Bipolar Disorder Facts

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Bipolar Disorder

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Information on hypersexuality in bipolar children

Bipolar disorder touches a lot of persons around the world.  Luckily, if diagnosed right, it is a controllable illness.

Bipolar disorder generally starts off in late adolescence, although it can begin at any age. This illness is not gender-specific, meaning it impacts both males and females equally.  Additionally, it can be observed in all races, ethnic groups and social classes. Furthermore, bipolar disorder shows a genetic attachment and therefore oftentimes can be encountered in family members. 

And similar to most other mental illnesses, like depression, bipolar disorder can negatively affect the lives of other people such as spouses and partners, family members, friends and coworkers.

Bipolar disorder, which is also called manic depression, is demonstrated by extreme alterations in mood, energy, thoughts and behavior.

Symptoms of Bipolar Disorder
Generally, individuals with this illness typically encounter periods of extreme highs (periods of mania) and lows (periods of depression).

Examples of symptoms of the “high" periods include:
  • Aggressive behavior
  • Higher levels of physical energy
  • Utmost irritability
  • A heightened sense of self-worth and self-confidence
  • The pace of speech become faster than normal
  • Reckless behavior, which can mean impaired judgment
  • Hallucinations and delusions
Examples of symptoms of the “low” periods include:
  • Dimished energy, enduring lethargy
  • Prolonged sadness or unexplained crying spells
  • Unneeded worrying
  • Decreased appetite
  • A feeling of indifference
  • Withdrawal from all social interactions or situations
  • Mental images of death or suicide

hypersexuality in bipolar children
Bipolar I and II - What Are The Differences?

The harshness and patterns of symptoms of the highs and lows determine the different types of bipolar disorder.

Bipolar I Disorder

This disorder is exhibited by one or more high (manic) episodes or mixed episodes (symptoms of both a mania (high) and a depression (low) continuing just about every day for at least 1 week) and one or more major depressive episodes.

Bipolar I disorder is the most severe form of the illness demonstrated by extreme manic episodes.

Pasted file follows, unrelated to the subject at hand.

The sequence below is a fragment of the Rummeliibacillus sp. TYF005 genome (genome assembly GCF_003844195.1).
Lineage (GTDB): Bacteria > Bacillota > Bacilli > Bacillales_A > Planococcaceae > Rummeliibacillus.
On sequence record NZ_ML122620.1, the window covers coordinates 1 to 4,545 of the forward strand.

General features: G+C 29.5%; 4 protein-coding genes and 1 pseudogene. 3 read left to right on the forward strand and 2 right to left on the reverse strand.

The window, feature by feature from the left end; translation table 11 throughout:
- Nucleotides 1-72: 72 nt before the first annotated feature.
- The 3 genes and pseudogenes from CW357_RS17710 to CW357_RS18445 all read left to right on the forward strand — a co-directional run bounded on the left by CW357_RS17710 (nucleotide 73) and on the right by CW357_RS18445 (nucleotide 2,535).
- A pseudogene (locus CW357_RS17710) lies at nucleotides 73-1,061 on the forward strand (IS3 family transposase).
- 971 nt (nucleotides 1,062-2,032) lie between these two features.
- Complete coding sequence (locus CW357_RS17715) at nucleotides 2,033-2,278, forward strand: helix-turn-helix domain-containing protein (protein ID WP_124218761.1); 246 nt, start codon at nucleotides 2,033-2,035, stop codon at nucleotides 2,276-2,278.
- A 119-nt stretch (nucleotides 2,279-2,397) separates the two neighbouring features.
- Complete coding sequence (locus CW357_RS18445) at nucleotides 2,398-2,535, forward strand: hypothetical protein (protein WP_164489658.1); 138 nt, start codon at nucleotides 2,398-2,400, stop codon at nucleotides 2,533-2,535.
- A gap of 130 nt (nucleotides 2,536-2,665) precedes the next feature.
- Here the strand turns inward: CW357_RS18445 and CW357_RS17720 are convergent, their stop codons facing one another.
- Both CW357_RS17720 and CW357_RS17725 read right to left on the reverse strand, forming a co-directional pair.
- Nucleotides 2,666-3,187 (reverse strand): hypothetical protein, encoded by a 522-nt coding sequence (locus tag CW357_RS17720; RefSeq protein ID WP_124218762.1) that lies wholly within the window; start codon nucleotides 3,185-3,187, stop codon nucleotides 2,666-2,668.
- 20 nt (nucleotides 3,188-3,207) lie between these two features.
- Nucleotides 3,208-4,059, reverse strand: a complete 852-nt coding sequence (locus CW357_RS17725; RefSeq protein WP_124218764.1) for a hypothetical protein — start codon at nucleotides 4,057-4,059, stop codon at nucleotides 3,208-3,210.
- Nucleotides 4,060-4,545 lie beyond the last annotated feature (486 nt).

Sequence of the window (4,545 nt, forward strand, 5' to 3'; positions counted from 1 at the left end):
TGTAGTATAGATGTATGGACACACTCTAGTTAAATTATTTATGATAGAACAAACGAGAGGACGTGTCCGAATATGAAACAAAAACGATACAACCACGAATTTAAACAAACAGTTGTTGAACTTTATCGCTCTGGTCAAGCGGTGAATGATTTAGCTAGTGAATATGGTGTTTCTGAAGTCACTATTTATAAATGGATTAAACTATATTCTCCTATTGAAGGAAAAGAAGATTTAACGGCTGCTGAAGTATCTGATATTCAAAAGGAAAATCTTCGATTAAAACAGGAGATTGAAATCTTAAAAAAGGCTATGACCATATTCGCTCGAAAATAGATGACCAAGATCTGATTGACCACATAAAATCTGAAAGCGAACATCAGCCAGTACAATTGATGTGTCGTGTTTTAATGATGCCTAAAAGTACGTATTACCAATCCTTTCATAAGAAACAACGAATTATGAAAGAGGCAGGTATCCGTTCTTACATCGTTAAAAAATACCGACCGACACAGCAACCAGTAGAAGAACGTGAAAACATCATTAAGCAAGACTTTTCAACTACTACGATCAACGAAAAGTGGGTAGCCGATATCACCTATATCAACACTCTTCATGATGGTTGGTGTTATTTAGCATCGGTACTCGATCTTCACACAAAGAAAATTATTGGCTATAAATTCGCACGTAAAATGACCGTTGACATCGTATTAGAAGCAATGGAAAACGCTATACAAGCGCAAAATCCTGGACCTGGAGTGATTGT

Bipolar II Disorder

This malady is shown by one or more depressive (low) episode accompanied by at least one hypomanic episode.

Hypomanic episodes have symptoms very similar to manic episodes but are less severe, but must be clearly opposite from a person’s non-depressed frame of mind.

It is crucial to note that for some people, hypomanic episodes are not severe enough to cause notable issues in social activities or work.

Bipolar Disorder Treatments

  • Medications, which can encompass mood stabilizers, antidepressants (which can be used in combination with a mood stabilizer for those experiencing depressive episodes) and antipsychotics (which are used primarily to handle mania).
  • Electroconvulsive therapy (ECT)
  • Dietary supplements
  • Talk therapy, or psychotherapy. Talk therapy is discussing with a mental health practionaire about your situation including your condition, your relationships with other persons, and how you feel about yourself.  This trained health care specialist can support you learn how to sort out your thoughts and feelings.
  • Support groups and treatment facilities
Bipolar Disorder in Children

Symptoms of bipolar disorder may be hard to notice in children, as they can be mistaken for emotions and behaviors typically noticed in children and adolescents. Symptoms of mania and depression may appear in a variety of behaviors.

When experiencing low periods, there may be such consequences as headaches, stomach aches, reduced performance in school, poor communication, extreme sensitivity to rejection or failure and feeling lethargic.

Likewise, when experiencing high episodes, children are apt to be irritable and prone to destructive behavior patterns.  Unlike adults, they may not feel elated or euphoric.

Get Help

Please acknowledge that you cannot diagnose yourself - only a properly trained health health care specialist can stipulate if you have bipolar disorder.  Therefore, all symptoms should be discussed with your health care specialist.  Bipolar disorder is a lifelong medical condition that can be treated effectively to allow a person affected by this illness to live a long, happy and peaceful life.

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